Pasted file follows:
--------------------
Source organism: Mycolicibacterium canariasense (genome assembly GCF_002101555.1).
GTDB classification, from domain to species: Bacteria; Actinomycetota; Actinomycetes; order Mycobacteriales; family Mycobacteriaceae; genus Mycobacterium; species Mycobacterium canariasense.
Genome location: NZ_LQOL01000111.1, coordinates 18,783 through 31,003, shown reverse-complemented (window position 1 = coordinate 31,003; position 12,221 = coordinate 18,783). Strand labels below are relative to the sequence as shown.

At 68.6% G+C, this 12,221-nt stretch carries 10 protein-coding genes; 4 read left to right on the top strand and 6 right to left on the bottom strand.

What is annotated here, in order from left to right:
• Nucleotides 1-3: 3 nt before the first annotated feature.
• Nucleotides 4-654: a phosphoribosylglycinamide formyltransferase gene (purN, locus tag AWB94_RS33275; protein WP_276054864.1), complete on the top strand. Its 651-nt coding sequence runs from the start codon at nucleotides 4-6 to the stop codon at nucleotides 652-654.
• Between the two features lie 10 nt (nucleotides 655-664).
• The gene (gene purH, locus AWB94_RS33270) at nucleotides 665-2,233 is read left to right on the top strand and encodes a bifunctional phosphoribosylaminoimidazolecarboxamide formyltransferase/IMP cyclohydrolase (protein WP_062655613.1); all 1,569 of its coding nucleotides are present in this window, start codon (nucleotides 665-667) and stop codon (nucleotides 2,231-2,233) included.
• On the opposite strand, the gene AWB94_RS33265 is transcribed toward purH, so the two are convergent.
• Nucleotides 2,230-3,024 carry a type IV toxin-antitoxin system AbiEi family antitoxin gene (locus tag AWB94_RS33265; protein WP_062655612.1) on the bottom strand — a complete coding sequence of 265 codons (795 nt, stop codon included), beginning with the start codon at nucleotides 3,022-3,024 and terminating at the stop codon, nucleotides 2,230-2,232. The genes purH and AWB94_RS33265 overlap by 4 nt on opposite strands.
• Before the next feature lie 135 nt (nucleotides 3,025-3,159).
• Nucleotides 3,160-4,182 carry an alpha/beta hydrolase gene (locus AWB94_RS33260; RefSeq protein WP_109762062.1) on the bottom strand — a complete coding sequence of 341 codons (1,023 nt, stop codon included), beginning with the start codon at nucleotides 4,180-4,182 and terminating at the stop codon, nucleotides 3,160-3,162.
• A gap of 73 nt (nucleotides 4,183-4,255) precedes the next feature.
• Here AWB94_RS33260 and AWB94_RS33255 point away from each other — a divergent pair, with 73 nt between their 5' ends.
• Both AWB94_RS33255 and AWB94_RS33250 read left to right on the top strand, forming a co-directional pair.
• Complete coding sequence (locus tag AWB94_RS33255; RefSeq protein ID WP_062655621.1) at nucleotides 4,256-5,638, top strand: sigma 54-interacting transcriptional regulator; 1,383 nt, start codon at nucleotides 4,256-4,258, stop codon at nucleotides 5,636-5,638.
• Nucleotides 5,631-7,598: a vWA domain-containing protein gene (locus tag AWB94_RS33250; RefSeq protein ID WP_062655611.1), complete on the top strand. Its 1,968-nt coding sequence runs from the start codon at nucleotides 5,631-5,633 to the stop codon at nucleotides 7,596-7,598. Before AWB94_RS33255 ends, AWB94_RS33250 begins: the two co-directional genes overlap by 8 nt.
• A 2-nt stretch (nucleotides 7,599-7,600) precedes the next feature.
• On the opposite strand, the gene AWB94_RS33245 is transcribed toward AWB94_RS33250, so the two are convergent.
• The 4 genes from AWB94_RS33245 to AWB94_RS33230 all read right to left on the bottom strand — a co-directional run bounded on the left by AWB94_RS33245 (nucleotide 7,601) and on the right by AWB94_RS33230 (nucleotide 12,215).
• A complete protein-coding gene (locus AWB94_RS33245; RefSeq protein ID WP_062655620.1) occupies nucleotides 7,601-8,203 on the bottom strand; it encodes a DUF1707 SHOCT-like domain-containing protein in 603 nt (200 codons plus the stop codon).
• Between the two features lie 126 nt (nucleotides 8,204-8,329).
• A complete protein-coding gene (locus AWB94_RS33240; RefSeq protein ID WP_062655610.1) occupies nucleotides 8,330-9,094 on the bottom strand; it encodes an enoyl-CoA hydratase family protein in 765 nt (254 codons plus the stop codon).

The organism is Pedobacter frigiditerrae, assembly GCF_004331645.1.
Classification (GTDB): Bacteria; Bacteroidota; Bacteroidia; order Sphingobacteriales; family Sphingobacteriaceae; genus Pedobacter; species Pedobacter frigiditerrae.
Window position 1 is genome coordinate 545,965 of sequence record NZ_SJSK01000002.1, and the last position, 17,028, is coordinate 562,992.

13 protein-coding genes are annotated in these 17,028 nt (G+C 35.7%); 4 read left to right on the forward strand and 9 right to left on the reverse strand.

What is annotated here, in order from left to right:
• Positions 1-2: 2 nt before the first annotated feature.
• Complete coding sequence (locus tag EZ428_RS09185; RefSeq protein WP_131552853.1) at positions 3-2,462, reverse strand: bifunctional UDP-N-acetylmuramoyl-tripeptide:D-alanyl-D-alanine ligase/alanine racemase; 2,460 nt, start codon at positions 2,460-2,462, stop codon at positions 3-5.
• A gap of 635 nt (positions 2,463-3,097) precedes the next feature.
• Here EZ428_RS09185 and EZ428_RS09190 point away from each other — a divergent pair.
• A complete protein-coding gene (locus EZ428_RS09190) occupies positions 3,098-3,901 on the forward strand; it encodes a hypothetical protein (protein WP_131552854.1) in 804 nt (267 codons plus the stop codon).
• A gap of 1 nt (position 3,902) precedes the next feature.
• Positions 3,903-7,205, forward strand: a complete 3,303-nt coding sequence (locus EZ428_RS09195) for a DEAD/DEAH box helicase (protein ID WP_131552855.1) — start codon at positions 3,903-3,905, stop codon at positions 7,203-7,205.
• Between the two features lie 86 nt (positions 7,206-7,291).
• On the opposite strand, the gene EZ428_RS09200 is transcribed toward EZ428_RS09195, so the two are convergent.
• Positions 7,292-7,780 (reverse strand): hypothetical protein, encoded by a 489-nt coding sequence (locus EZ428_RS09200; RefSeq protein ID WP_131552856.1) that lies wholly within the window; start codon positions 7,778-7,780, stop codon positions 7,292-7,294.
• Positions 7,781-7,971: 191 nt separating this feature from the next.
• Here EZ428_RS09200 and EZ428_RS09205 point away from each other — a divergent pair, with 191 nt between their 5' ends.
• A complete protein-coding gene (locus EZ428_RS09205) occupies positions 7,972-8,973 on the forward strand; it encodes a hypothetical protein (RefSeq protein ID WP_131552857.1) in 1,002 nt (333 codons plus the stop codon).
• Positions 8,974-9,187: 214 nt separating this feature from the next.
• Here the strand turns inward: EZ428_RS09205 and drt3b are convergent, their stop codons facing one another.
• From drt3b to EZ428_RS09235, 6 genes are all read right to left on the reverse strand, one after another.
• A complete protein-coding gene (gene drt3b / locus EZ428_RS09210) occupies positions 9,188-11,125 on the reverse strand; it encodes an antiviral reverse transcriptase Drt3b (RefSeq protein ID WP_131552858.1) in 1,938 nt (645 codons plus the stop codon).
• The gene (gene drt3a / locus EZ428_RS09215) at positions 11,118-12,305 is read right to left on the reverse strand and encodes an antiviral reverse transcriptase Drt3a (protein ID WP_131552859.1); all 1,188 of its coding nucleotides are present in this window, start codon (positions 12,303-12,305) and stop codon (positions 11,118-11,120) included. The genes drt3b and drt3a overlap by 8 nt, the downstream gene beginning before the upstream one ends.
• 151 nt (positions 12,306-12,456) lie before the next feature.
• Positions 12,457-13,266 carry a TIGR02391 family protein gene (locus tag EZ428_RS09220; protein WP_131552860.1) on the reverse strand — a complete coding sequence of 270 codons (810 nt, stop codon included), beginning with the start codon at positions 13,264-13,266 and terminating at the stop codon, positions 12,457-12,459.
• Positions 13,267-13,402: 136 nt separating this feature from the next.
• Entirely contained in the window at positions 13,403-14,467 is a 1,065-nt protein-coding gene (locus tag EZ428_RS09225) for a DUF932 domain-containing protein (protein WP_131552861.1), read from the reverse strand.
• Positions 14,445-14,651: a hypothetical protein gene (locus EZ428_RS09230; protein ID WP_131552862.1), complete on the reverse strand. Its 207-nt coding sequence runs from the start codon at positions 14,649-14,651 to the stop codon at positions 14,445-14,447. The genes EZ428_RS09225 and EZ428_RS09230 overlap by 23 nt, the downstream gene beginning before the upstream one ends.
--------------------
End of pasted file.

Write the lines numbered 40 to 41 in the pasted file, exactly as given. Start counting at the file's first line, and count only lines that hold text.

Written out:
• Positions 7,781-7,971: 191 nt separating this feature from the next.
• Here EZ428_RS09200 and EZ428_RS09205 point away from each other — a divergent pair, with 191 nt between their 5' ends.